The above and related objects, features and advantages of the present invention will be more fully understood by reference to the following detailed description of the presently preferred, albeit illustrative, embodiments of the present invention when taken in conjunction with the accompanying drawing wherein:
FIG. 1 is a cross sectional view of a pump according to the present invention;
FIG. 2 is a transverse sectional view thereof taken along the line 2--2 of FIG. 1;
FIG. 3 is a transverse sectional view thereof taken along the line 3--3 of FIG. 1;
FIG. 4 is a transverse sectional view thereof taken along the line 4--4 of FIG. 1;
FIG. 5 is a block diagram of the internal electronic system contained within the implanted pump; and
FIG. 6 is a block diagram of the external power and control system for the implanted pump.
As an overview, the present invention comprises a miniaturized, implantable heart bridge/replacement pump that is small enough to be used in cases of very young infants or small animals. Even when power is lost, blood flow is not completely obstructed. Power for operation and control of the device is provided from outside the body by means of an electromagnetic field that is closely coupled to pickup coils incorporated in the implanted device. This power supply and control field serves to replenish the charge in a rechargeable battery through the pickup coils and a rectifier circuit that are part of the device, such that for short times the patient may be absent from the external power/control portion of the system. During such times the shaded-pole, brushless, alternating current motor that is built into the pump rotor and housing will continue to provide fluid pumping action with energy from the rechargeable battery by way of a switching electronics circuit that converts the direct current into an alternating current at a frequency that has been digitally set into the internal control electronics by a signal from the external control unit. This frequency control permits adjusting the pumping rate of the device without the necessity to resort to further surgically invasive procedures.
Referring now to the drawing, and in particular to FIG. 1 thereof, therein illustrated in longitudinal cross-section is an implantable electric pump according to the present invention, generally designated by the reference numeral 10. The pump 10 comprises a non-rotating pump housing, generally designated 12, which housing defines an inner surface 14, two longitudinally opposed ends 16, and a central axial flow path 18 therethrough. An opening 19 is disposed at each end 16 of the housing in communication with the path 18 to enable the inflow and outflow of blood. Preferably, the housing 12 also includes a wrapped, flexible rechargeable battery 20 for reasons which will become apparent hereinafter.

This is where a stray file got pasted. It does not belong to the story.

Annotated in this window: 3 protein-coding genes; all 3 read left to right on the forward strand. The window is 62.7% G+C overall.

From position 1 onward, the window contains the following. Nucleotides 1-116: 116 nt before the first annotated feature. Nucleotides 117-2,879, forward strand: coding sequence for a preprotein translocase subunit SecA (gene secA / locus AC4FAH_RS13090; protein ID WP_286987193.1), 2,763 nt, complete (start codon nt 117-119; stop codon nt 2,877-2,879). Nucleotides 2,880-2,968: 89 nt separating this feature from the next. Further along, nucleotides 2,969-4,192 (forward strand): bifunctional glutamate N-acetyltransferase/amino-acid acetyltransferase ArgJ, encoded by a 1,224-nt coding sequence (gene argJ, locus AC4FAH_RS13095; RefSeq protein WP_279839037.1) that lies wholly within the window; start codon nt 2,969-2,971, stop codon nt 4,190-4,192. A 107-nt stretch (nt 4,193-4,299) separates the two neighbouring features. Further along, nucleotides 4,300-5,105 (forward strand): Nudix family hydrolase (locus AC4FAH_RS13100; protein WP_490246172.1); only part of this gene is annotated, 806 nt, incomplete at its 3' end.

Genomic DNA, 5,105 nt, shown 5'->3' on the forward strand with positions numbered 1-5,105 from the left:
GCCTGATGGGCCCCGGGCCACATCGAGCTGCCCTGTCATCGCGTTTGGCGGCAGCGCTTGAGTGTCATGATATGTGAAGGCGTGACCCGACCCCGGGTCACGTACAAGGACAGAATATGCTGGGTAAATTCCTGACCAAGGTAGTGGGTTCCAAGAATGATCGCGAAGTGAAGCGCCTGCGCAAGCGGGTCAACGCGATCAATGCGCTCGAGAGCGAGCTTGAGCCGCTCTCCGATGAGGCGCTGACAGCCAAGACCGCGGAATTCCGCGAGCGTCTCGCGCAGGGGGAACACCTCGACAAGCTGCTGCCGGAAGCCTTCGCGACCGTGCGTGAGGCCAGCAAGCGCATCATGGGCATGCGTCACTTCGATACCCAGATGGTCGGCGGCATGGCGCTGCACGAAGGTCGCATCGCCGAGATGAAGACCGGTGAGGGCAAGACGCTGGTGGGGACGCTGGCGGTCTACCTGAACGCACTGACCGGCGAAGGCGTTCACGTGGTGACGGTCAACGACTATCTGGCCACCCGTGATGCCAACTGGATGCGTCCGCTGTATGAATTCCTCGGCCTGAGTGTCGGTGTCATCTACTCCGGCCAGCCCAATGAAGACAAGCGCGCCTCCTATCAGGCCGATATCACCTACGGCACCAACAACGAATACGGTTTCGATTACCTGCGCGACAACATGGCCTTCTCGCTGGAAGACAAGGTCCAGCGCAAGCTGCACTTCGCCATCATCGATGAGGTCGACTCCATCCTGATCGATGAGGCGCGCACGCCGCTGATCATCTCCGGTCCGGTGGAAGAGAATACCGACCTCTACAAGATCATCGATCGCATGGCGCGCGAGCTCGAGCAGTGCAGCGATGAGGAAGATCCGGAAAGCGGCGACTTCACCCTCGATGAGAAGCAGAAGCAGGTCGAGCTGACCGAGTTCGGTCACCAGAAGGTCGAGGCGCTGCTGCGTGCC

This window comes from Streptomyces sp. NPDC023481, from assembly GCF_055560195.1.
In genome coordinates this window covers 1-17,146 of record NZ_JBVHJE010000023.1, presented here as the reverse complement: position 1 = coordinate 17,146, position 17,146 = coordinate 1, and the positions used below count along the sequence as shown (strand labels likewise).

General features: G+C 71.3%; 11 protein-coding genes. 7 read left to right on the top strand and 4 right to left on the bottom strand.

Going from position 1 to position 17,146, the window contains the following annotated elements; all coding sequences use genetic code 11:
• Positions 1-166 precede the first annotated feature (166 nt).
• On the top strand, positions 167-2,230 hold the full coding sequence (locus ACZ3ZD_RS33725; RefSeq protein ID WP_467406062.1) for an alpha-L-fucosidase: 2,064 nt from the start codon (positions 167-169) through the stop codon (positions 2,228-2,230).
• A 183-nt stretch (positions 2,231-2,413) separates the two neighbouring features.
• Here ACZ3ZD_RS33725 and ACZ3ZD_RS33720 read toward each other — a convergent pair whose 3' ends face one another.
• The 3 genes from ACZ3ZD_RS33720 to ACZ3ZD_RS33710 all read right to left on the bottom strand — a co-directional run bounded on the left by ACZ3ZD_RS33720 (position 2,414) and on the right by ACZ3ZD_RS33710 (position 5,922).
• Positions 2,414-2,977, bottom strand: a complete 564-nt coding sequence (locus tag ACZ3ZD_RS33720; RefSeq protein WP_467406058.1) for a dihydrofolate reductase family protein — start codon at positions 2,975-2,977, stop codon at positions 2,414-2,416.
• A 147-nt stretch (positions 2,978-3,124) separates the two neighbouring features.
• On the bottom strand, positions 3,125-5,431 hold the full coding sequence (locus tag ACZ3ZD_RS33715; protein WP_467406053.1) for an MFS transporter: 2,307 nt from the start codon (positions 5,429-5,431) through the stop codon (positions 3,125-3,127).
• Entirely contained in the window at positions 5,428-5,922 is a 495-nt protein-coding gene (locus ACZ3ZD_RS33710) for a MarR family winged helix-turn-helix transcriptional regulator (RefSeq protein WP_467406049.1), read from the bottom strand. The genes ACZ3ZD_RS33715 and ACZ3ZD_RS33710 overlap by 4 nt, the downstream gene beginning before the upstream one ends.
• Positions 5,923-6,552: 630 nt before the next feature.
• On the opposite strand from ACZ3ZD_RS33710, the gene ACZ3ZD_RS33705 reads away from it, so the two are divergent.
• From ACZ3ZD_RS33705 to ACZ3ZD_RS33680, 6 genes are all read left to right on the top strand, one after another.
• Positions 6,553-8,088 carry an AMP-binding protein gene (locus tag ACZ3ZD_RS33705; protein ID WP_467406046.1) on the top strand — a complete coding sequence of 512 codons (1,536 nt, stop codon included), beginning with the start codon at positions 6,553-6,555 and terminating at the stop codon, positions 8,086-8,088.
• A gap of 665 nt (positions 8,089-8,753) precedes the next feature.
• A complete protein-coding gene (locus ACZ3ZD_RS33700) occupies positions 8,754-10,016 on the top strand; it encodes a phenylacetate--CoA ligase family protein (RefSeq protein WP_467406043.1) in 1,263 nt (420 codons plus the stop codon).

In order to facilitate sewing of the housing 12 to the artery or vein in which it will be placed, the ends 16 of the housing 12 are preferably formed of GORTEX or a like water-impermeable, vapor-permeable, biocompatible material which can be sewn. Thus, the pump of the present invention avoids the "hose-clamp-like" methods of securing the pump to the artery or vein and enables the ends of device to actually be sutured to such artery or vein. This somewhat simplifies the surgical insertion procedure and, more importantly, reduces the probability of failure of the pump 10 by leakage and/or disconnection.
An electric motor, generally designated 30, is enclosed within the housing 12. The primary components of the electric motor are a stator, generally designated 32, and a rotor, generally designated 34.
The cylindrical stator 32 is fixedly mounted within the housing 10 and contains a first set of electromagnetically interactive torque-generating components 36. The inner surface of the stator 32 is biocompatible with blood and formed by stator windings which act as the first set of interactive torque-generating components 36. As will be explained hereinafter in further detail, a cylindrical electronics package 60 is preferably disposed at one end of the stator 32.
The rotor 34 is coaxially and rotatably disposed within the stator 32. The rotor 34 includes at least one rotor vane 40 extending outwardly from a central longitudinal axis of the rotor 34 towards the inner surface of the stator 32. Additionally, the rotor 34 contains a second set of electromagnetic interactive torque-generating components, preferably disposed on or as part of the rotor vane 40 for rotation therewith. Thus the rotor is preferably formed of a soft, magnetic material which is biocompatible with blood and acts as the second set of interactive torque-generating components.
Preferably, at least the outer surface of the rotor 34 and at least the inner surface of the stator 32 are made biocompatible, for example, by means of a plasma-arc deposited, anti-corrosive, relatively inert coating, such as titanium nitride, which is chemically inert to bodily fluids. Clearly, other anticorrosive, relatively inert coatings well known in the art may be deposited by conventional means to protect the pump from bodily fluids, and vice versa.
The second set of torque-generating components 42 interacts with the first set 36 of torque-generating components to cause flotation and rotation of the rotor 34 relative to the stator 32 when electric current is passed through the first set 36 to create a rotating magnetic field.
The pump central axial flow path 18 is bounded radially by the central longitudinal axis of the rotor 34 (which is the same for the stator 32 and housing 12) and the inner surface of the stator 32, and the rotor vane 40 has a configuration, height and angled orientation which imparts a pumping force to the blood within the central axial flow path when the rotor vane 40 is rotated. The pump is surgically insertable into, or parallel with, a ventricular outflow artery to cause at least some of the blood ejected by a ventricle to flow through the central axial flow path.